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Thaddeus Mason Harris
Thaddeus Mason Harris
Thaddeus Mason Harris
(July 7, 1768– April 3, 1842) was a Harvard librarian, Unitarian minister and author in the early 19th Century. His most noted book was The Natural History of the Bible first published in Boston in 1793.[1] Harris's father was killed fighting on the colonists side in the American Revolutionary War. Harris had been born in Charlestown, Massachusetts, but after his father's death he was sent to live on a farm in Sterling, Massachusetts. Harris went on to study at Harvard University from which he graduated in 1787. After graduation from Harvard, he spent a year as a school teacher in Worcester, Massachusetts. At the end of his teaching stint in Worcester, Harris was offered an appointment as secretary to George Washington, but contracted small-pox, and his recovery time prevented him from taking the post
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Charlestown, Boston
Charlestown is the oldest neighborhood in Boston, Massachusetts, United States.[1] Originally called Mishawum by the Massachusett, it is located on a peninsula north of the Charles River, across from downtown Boston, and also adjoins the Mystic River
Mystic River
and Boston
Boston
Harbor. Charlestown was laid out in 1629 by engineer Thomas Graves, one of its early settlers, in the reign of Charles I of England. It was originally a separate town and the first capital of the Massachusetts Bay Colony. Charlestown became a city in 1848 and was annexed by Boston
Boston
on January 5, 1874. With that, it also switched from Middlesex County, to which it had belonged since 1643, to Suffolk County. It has had a substantial Irish American
Irish American
population since the migration of Irish people during the Great Irish Famine
Great Irish Famine
of the 1840s
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Massachusetts
Massachusetts
Massachusetts
(/ˌmæsəˈtʃuːsɪts/ ( listen), /-zɪts/), officially known as the Commonwealth of Massachusetts, is the most populous state in the New England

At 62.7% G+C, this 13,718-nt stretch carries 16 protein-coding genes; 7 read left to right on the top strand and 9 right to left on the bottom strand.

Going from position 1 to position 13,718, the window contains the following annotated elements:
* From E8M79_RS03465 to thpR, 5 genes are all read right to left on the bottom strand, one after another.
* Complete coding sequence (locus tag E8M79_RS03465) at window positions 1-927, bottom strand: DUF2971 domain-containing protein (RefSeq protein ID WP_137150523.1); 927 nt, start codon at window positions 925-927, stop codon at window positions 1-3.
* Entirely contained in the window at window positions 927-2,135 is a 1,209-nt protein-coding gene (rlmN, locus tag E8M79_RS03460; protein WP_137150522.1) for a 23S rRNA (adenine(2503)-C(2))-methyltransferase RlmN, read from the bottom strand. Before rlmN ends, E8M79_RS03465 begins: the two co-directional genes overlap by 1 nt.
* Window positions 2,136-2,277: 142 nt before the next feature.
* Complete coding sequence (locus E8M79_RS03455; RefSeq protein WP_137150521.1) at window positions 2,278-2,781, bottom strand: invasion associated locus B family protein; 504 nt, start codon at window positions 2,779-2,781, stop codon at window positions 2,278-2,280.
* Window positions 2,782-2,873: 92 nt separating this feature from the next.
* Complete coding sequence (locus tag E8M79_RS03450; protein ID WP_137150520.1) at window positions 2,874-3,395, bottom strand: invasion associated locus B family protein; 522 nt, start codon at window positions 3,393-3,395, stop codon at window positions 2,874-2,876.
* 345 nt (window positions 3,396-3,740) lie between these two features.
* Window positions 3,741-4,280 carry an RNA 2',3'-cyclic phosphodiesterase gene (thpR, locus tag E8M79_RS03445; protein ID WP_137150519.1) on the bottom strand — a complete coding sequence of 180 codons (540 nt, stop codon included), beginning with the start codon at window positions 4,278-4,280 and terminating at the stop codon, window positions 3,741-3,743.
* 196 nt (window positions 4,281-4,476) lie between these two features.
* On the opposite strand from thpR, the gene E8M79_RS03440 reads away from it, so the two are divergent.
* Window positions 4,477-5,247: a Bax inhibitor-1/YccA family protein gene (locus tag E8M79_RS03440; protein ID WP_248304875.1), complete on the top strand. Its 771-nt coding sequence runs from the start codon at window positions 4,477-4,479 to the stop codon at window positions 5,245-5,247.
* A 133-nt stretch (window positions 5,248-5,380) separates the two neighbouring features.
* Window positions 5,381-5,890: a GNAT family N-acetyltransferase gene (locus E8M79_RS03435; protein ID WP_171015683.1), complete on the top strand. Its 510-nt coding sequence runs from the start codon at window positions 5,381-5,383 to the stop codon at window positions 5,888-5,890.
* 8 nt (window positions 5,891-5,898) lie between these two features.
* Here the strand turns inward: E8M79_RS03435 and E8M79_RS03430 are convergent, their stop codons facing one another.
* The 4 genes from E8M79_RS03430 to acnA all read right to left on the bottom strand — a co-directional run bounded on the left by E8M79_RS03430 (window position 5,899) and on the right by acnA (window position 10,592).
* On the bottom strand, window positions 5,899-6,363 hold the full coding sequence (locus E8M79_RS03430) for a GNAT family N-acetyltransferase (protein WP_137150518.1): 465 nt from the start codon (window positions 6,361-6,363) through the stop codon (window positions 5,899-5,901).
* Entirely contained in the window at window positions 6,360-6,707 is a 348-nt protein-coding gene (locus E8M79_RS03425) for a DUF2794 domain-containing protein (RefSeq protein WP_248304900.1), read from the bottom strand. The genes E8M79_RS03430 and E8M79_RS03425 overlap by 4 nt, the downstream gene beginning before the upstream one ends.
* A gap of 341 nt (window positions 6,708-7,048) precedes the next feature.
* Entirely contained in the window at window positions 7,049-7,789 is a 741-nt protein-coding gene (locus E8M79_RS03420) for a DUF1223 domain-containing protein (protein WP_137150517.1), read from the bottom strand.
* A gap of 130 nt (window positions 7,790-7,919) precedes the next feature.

New England
region of the northeastern United States. It is bordered by the Atlantic Ocean
Atlantic Ocean
to the east, the states of Connecticut
Connecticut
and Rhode Island
Rhode Island
to the south, New Hampshire
New Hampshire
and Vermont
Vermont
to the north, and New York to the west. The state is named after the Massachusett
Massachusett
tribe, which once inhabited the east side of the area. The capital of Massachusetts
Massachusetts
and the most populous city in New England
New England
is Boston
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Special
Special
Special
or specials may refer to:Contents1 Music 2 Film and television 3 Other uses 4 See alsoMusic[edit] Special
Special
(album), a 1992
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SNAC
SNAC, or Social Networks and Archival Context, is an online effort for discovering, locating, and using distributed historical records started by a collaboration of United States-based organizations. It was established in 2010, with funding from the National Endowment for the Humanities (NEH) by the National Archives and Records Administration (NARA),[1] California Digital Library (CDL), Institute for Advanced Technology in the Humanities (IATH) at the University of Virginia and the University of California, Berkeley School of Information.[2][3] See also[edit] Archival Resource Key (ARK)References[edit]^ Ferriero, David (2015-08-18). "Introducing SNAC". National Archives - AOTUS blog. Retrieved 2017-05-08.  ^ "SNAC: Social Networks and Archival Context". socialarchive.iath.virginia.edu. Retrieved 2017-05-08.  ^ Larson, Ray R.; Pitti, Daniel; Turner, Adrian (2014)
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International Standard Name Identifier